For better and often worse, one of the most influential bands of the last decade has been Uncle Tupelo. Steeped in slacker twangs, bleary singing, and an earnest appreciation of American roots music, the Illinois band’s four albums (released between 1990 and 1993) pioneered the genre now known as alternative country (a.k.a. y’allternative or No Depression, the latter derived from the title of Uncle Tupelo’s first album). Uncle Tupelo thumbed their indie-rock noses at Nashville and took their cues from the wasted-on-the-way country rock of Neil Young and the Gram Parsons-led Flying Burrito Brothers. (As with the new generation of Mohawked punks, here was another batch of musicians who felt rock peaked in 1976.) Although Uncle Tupelo crumbled three years ago, their spirit lives on in a slew of bands, a magazine, even a cookbook.

If only Uncle Tupelo were a better influence. Jeff Tweedy and Jay Farrar, Tupelo’s leaders, had the backwoods-grunge look and sound down cold. But they barely seemed capable of writing a memorable song, preferring to get by on attitude and mood. The same goes for most of Uncle Tupelo’s peers and successors. Ten years of alt-country have produced only three minor gems: the Jayhawks’ winsome Hollywood Town Hall (1992), the Bottle Rockets’ rougher, sawdust-caked The Brooklyn Side (1994), and Trace (1995), the melancholic first album by Farrar’s post-Tupelo band, Son Volt. Even the sharpest alt-country feels cornball and conservative. (Wilco, Tweedy’s new group, suffer from a cloying smugness on their two albums, and Tweedy has taken to warbling like a leaner Jerry Garcia.)

Farrar’s dark-night-of-the-soul searching epitomizes one of alternative country’s most endearing qualities. With his poignantly sad, note-dipping drawl, he seems to know how it feels to drive overnight to the next gig and play before yet another adoring but small audience. That beautiful-loser resignation permeated Trace. But on their second album, Straightaways, Son Volt sound asleep at the wheel. Farrar sings as if he’s still wiping the sleep from his eyes, and the band plods through a series of songs that feel unfinished or meandering. Even highlights like the twangcore of ”Cemetery Savior” are toner-depleted photocopies of Trace.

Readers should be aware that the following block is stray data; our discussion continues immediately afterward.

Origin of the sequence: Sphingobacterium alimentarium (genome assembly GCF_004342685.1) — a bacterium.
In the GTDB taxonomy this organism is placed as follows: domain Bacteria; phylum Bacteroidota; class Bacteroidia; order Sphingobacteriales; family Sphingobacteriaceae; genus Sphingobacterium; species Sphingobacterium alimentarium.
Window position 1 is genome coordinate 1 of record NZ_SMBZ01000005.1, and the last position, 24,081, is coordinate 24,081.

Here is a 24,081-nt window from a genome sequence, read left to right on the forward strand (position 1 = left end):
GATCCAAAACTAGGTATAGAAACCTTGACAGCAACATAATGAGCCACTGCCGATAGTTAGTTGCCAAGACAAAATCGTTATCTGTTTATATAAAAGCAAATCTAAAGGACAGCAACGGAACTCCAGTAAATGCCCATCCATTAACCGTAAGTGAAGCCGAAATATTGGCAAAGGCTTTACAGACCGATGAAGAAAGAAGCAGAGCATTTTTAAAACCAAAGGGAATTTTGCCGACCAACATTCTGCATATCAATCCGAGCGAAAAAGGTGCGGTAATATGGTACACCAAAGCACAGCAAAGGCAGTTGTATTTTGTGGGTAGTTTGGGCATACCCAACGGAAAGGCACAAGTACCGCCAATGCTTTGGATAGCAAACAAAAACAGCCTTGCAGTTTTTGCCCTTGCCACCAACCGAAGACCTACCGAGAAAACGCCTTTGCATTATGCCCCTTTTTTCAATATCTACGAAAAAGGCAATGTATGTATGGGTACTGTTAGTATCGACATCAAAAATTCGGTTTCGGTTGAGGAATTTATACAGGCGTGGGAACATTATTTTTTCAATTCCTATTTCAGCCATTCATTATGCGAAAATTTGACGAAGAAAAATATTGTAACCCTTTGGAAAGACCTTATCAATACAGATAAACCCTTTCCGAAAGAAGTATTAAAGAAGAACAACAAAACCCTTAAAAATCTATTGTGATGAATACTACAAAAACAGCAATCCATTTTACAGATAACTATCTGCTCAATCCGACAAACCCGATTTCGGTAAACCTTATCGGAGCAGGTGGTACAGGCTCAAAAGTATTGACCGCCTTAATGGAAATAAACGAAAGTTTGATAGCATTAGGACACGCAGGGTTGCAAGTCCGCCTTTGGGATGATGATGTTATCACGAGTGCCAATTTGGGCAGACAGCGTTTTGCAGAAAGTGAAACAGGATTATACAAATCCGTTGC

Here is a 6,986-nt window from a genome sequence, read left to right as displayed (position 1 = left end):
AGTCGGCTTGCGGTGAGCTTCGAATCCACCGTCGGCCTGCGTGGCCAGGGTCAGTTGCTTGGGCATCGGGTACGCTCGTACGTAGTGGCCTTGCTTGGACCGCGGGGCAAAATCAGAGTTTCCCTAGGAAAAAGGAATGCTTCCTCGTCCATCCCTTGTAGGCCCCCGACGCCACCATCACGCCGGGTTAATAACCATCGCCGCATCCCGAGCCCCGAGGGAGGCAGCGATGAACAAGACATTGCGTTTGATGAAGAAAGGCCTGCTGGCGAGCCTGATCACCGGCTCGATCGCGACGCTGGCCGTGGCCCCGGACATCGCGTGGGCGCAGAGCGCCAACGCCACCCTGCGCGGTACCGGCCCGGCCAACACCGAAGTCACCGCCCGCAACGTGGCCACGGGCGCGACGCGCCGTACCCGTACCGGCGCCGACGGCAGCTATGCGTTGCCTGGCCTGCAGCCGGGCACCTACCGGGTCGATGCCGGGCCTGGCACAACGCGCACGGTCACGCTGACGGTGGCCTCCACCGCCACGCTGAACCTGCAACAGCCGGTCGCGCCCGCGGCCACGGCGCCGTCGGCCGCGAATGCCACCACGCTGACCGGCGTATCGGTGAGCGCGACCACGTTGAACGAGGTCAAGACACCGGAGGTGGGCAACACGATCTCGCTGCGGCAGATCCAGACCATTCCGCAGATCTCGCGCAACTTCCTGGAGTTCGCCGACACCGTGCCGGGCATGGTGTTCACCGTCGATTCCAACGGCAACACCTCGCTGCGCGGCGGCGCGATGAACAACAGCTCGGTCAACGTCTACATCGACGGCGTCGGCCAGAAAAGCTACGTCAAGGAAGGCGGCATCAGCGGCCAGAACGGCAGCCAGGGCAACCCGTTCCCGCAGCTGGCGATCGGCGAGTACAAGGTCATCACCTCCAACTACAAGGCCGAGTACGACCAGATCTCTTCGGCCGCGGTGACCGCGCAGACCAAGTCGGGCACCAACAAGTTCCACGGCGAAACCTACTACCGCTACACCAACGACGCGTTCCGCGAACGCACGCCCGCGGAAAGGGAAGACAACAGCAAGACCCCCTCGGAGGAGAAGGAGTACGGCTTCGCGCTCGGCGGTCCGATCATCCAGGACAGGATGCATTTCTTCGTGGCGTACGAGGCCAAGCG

”Been Set Free,” narrated by a woman murdered by her lover, and ”Way Down Watson,” about a wrecking-ball operator, both aim for rural mythology. Even with such straightforward narrative structures, Farrar circles around the tales; here at least, a little Nashville-songwriter savvy would’ve worked wonders. There’s a telling difference between being enigmatic and merely vague, and Son Volt cross that highway divider too often.

Like the sounds emerging from the Americana scene into which they’re also lumped, Son Volt make music so determined to be pure, austere, and authentic — whatever that means at a time when rap and sample-driven techno could be called modern-day folk music — that they drain all the spark and emotion from their songs. C

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